The XNOR is the invert of the XOR and it is used to compare two input signals. Table 4 lists the cases of the truth table of XNOR logic. It shows the output goes high when both inputs are equal i.e. both are high or both of them are low.

**Table 4: the truth table of XNOR logic**

Figure 16 shows the construction of XNOR ladder logic. It shows that it is composed of, two parallel branches and each branch is forming AND logic of the two inputs in the same logical state.

Figure 17, shows the simulation results of XNOR when input A and B are equal i.e. both are false, the output is high.

**Fig. 17: The Simulation of XNOR ladder when both inputs are false**

Figure 18, shows the simulation results of XNOR when input A is true and input B is false i.e. they are different. So the output goes false.

**Fig. 18: The Simulation of XNOR ladder when input A is false and input B is high**

Figure 19, shows the simulation results of XNOR when input A is false and input B is true i.e. they are different. So the output goes false.

**Fig. 19: The Simulation of the XNOR ladder when input B is true and input A is false.**

In the last case when both inputs A and B are high as shown in Fig. 20, the output becomes true.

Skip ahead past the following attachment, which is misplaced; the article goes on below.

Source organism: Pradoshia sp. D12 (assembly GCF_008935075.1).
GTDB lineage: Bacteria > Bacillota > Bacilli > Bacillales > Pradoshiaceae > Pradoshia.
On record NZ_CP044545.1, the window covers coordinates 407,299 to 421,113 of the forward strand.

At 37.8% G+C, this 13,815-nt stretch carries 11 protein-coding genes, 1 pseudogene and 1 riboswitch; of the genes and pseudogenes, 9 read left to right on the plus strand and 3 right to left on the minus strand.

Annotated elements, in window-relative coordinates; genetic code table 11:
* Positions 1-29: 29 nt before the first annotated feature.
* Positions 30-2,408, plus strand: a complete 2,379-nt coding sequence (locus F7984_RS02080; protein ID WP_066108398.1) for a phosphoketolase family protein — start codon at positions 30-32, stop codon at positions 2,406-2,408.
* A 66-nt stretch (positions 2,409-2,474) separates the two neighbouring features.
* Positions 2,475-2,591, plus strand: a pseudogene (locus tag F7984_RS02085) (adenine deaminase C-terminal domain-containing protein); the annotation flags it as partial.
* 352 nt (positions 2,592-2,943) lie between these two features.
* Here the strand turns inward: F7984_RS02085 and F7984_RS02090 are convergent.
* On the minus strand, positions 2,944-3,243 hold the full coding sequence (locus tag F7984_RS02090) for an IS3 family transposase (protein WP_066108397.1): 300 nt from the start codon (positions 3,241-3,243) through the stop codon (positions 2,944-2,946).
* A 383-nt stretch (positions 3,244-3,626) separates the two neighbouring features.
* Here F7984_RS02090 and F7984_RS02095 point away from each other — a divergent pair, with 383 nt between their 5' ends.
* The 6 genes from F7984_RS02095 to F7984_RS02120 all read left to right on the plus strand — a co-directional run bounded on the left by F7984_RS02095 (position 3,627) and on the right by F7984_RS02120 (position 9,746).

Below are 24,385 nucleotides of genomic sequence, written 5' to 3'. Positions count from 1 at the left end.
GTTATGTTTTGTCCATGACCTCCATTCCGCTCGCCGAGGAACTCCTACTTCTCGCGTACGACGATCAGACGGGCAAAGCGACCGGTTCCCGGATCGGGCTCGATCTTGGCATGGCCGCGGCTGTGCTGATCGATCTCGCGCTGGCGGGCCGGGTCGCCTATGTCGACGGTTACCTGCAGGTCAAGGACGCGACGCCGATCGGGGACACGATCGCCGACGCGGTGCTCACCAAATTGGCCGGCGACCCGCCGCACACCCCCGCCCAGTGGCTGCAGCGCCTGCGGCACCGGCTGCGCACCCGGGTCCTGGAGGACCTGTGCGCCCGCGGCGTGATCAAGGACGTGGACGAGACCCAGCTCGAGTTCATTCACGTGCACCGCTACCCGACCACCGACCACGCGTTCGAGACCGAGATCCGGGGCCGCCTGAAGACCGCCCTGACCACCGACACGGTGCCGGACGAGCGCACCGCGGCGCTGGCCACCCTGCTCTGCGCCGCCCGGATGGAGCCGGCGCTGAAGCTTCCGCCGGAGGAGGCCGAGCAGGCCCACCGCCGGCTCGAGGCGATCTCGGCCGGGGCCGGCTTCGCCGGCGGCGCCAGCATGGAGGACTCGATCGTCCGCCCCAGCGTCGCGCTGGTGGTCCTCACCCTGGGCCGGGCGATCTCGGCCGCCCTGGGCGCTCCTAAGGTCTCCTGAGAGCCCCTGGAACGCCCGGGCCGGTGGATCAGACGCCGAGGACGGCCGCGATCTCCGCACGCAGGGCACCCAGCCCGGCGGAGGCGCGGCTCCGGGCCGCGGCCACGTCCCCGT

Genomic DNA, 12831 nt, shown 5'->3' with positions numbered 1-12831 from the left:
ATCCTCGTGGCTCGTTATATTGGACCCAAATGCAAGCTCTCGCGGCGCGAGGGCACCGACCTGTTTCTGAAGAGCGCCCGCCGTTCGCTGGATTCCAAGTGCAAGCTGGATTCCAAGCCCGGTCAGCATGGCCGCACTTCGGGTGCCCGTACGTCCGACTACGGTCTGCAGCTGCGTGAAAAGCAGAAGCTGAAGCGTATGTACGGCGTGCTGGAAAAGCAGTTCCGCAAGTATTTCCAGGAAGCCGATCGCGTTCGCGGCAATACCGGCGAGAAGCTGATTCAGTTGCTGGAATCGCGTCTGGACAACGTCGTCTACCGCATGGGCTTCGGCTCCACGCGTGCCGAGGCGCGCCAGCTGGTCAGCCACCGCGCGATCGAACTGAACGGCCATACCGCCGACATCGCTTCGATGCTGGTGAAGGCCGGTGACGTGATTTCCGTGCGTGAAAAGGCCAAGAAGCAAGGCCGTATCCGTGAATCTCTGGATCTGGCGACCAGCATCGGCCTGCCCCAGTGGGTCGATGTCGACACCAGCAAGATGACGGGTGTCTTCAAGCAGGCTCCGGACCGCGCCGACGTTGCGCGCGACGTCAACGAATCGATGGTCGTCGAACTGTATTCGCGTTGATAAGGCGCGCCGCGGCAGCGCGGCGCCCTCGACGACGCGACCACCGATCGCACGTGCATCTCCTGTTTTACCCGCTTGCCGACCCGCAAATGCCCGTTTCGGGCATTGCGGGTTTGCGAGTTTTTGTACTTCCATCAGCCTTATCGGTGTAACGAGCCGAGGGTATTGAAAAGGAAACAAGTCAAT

**Fig. 20: The Simulation of XNOR ladder when both inputs are true**

We can conclude that the XNOR is marked by the true status of its output whenever both inputs are equal and vice versa. One of the most common scenarios for the best practice of XNOR is the protection of the operator’s hands in the cutting machine. In that machine, the command for running the knife driving motor is an XNOR of two switches on the left and right hand of the operator. In that way, it is guaranteed that to run the motor, the operator should use both hands at the same time.

**What’s next **

I am very pleased to see you up to this point of our tutorial, Now you are familiar with all logic gates and practiced their logic on the simulator. In addition, you can feel the importance of mastering all these logic gates to ease your programming and enrich your programming skills. In the next tutorial, we are going to go deeply through the edge signal including rising and falling edge. We are going to introduce the benefits of these edge signals and how they can be utilized in ladder logic programming to solve a lot of problems. So be ready for more learning and practice with simulation in ladder logic series.